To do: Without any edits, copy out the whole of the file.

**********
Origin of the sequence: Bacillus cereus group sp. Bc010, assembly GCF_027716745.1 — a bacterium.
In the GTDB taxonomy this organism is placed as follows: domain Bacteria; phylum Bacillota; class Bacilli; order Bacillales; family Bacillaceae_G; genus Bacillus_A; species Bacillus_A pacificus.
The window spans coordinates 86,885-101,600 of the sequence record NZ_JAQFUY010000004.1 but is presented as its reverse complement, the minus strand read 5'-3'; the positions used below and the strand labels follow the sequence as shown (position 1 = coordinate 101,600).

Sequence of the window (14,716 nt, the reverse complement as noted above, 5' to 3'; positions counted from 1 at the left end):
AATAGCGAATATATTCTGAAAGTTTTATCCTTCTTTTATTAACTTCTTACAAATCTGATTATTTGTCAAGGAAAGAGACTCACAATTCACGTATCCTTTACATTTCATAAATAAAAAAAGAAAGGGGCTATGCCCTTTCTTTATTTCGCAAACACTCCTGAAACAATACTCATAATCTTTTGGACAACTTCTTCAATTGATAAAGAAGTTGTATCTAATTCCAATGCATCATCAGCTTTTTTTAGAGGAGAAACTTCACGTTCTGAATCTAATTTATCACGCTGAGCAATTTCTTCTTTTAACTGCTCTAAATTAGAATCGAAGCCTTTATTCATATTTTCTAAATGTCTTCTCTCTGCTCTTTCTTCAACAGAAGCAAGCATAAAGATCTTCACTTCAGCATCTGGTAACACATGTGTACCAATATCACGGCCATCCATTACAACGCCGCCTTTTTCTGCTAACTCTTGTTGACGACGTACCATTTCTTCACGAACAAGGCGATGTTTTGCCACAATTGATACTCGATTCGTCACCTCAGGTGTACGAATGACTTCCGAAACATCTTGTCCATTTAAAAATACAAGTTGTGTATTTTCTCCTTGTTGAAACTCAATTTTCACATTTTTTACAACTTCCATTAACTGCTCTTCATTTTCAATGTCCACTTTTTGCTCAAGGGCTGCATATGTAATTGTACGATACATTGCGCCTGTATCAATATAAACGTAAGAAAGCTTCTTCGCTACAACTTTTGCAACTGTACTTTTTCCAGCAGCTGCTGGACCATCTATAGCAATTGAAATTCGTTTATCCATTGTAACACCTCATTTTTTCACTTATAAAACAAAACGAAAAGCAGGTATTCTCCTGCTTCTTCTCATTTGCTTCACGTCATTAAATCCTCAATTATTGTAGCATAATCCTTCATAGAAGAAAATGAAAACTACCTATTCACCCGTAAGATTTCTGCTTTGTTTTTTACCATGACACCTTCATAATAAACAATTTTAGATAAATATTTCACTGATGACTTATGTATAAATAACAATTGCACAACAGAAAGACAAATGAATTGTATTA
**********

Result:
Origin of the sequence: Bacillus cereus group sp. Bc010, assembly GCF_027716745.1 — a bacterium.
In the GTDB taxonomy this organism is placed as follows: domain Bacteria; phylum Bacillota; class Bacilli; order Bacillales; family Bacillaceae_G; genus Bacillus_A; species Bacillus_A pacificus.
The window spans coordinates 86,885-101,600 of the sequence record NZ_JAQFUY010000004.1 but is presented as its reverse complement, the minus strand read 5'-3'; the positions used below and the strand labels follow the sequence as shown (position 1 = coordinate 101,600).

Sequence of the window (14,716 nt, the reverse complement as noted above, 5' to 3'; positions counted from 1 at the left end):
AATAGCGAATATATTCTGAAAGTTTTATCCTTCTTTTATTAACTTCTTACAAATCTGATTATTTGTCAAGGAAAGAGACTCACAATTCACGTATCCTTTACATTTCATAAATAAAAAAAGAAAGGGGCTATGCCCTTTCTTTATTTCGCAAACACTCCTGAAACAATACTCATAATCTTTTGGACAACTTCTTCAATTGATAAAGAAGTTGTATCTAATTCCAATGCATCATCAGCTTTTTTTAGAGGAGAAACTTCACGTTCTGAATCTAATTTATCACGCTGAGCAATTTCTTCTTTTAACTGCTCTAAATTAGAATCGAAGCCTTTATTCATATTTTCTAAATGTCTTCTCTCTGCTCTTTCTTCAACAGAAGCAAGCATAAAGATCTTCACTTCAGCATCTGGTAACACATGTGTACCAATATCACGGCCATCCATTACAACGCCGCCTTTTTCTGCTAACTCTTGTTGACGACGTACCATTTCTTCACGAACAAGGCGATGTTTTGCCACAATTGATACTCGATTCGTCACCTCAGGTGTACGAATGACTTCCGAAACATCTTGTCCATTTAAAAATACAAGTTGTGTATTTTCTCCTTGTTGAAACTCAATTTTCACATTTTTTACAACTTCCATTAACTGCTCTTCATTTTCAATGTCCACTTTTTGCTCAAGGGCTGCATATGTAATTGTACGATACATTGCGCCTGTATCAATATAAACGTAAGAAAGCTTCTTCGCTACAACTTTTGCAACTGTACTTTTTCCAGCAGCTGCTGGACCATCTATAGCAATTGAAATTCGTTTATCCATTGTAACACCTCATTTTTTCACTTATAAAACAAAACGAAAAGCAGGTATTCTCCTGCTTCTTCTCATTTGCTTCACGTCATTAAATCCTCAATTATTGTAGCATAATCCTTCATAGAAGAAAATGAAAACTACCTATTCACCCGTAAGATTTCTGCTTTGTTTTTTACCATGACACCTTCATAATAAACAATTTTAGATAAATATTTCACTGATGACTTATGTATAAATAACAATTGCACAACAGAAAGACAAATGAATTGTATTA